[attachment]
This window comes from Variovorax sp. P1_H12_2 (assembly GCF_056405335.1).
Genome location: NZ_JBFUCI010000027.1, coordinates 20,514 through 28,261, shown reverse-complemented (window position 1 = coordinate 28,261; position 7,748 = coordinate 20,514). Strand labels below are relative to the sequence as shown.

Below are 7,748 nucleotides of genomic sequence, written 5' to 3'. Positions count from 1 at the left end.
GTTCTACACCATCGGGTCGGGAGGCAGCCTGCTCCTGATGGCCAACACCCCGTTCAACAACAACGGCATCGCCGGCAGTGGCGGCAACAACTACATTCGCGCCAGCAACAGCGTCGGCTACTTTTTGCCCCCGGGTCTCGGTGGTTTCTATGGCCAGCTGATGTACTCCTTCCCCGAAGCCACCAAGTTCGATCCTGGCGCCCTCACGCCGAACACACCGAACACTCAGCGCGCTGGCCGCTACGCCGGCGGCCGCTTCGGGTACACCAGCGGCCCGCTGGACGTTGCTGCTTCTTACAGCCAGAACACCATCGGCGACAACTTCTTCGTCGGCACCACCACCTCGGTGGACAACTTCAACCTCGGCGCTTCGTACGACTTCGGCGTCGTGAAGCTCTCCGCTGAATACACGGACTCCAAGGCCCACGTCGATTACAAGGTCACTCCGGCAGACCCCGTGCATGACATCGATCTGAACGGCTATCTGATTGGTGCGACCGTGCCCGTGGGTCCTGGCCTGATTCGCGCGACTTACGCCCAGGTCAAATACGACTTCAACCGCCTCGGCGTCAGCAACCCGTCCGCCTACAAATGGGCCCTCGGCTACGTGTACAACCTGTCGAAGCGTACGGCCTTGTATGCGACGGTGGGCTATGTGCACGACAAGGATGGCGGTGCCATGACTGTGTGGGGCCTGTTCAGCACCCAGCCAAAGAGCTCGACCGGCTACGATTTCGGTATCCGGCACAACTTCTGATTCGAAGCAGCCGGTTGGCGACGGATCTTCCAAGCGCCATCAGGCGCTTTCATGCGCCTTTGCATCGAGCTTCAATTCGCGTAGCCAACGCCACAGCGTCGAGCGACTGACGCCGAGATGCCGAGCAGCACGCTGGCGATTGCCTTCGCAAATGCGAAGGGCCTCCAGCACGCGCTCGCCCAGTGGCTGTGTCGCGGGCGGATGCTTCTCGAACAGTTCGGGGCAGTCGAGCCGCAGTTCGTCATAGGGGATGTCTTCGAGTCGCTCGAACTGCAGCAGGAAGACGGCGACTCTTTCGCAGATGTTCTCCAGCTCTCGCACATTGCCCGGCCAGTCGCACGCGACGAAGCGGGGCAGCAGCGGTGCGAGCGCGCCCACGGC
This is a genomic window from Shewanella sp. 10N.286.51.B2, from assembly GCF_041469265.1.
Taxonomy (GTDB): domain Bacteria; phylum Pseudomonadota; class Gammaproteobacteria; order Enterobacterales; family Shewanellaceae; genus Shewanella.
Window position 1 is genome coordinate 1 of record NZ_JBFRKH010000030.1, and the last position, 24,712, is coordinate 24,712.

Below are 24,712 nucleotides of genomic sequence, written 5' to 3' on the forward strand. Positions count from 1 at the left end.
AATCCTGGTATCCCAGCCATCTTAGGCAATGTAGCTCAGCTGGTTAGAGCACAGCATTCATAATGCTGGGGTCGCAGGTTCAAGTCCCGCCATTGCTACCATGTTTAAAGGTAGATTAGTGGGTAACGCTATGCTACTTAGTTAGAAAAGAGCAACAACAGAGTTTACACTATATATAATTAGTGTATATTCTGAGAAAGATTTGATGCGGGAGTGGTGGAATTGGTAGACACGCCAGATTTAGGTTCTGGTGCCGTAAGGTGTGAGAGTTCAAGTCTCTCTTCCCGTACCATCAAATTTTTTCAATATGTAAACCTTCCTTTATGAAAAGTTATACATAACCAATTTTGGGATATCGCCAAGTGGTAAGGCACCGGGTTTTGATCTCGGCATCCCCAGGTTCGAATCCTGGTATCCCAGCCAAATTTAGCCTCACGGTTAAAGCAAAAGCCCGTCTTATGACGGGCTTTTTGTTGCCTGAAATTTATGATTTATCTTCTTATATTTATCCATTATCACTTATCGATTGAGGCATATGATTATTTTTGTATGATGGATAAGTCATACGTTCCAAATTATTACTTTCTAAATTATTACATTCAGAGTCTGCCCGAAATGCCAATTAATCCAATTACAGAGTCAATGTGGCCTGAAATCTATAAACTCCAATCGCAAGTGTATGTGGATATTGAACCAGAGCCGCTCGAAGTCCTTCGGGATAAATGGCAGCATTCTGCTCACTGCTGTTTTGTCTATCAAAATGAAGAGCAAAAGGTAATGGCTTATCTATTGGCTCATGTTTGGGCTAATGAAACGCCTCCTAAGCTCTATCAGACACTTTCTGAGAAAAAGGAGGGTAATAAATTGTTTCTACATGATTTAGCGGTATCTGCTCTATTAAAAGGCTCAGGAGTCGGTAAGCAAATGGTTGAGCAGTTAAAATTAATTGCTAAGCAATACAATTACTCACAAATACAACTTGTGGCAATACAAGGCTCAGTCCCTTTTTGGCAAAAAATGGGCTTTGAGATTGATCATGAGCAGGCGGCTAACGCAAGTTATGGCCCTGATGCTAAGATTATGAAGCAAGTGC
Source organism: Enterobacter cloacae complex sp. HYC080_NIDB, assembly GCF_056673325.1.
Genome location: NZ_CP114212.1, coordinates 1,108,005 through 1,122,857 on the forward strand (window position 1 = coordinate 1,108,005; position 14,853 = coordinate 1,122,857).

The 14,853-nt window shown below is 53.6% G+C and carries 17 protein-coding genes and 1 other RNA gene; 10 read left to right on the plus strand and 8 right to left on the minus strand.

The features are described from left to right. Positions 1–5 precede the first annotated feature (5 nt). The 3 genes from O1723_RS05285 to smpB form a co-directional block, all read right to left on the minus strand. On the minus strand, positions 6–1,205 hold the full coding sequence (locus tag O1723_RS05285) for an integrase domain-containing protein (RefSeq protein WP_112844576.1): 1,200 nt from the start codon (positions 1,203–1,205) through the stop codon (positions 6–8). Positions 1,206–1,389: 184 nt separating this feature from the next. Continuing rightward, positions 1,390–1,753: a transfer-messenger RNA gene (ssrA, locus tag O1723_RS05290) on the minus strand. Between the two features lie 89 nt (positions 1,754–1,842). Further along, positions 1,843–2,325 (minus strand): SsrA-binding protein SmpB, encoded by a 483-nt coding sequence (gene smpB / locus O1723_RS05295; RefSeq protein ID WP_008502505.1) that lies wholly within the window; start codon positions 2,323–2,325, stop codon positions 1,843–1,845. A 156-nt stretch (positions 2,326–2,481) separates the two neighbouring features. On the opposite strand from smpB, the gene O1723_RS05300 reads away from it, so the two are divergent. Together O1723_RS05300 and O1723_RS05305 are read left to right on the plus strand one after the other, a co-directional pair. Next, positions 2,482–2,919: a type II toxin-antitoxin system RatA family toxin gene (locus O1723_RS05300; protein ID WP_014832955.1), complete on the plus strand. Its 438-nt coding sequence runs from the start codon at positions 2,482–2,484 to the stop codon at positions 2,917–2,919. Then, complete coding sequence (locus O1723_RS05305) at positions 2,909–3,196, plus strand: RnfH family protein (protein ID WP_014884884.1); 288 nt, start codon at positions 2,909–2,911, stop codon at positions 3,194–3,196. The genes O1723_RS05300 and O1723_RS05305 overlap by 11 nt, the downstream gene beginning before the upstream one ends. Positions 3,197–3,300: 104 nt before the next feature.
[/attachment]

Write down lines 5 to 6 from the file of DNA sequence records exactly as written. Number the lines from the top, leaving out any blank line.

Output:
This is a genomic window from Shewanella sp. 10N.286.51.B2, from assembly GCF_041469265.1.
Taxonomy (GTDB): domain Bacteria; phylum Pseudomonadota; class Gammaproteobacteria; order Enterobacterales; family Shewanellaceae; genus Shewanella.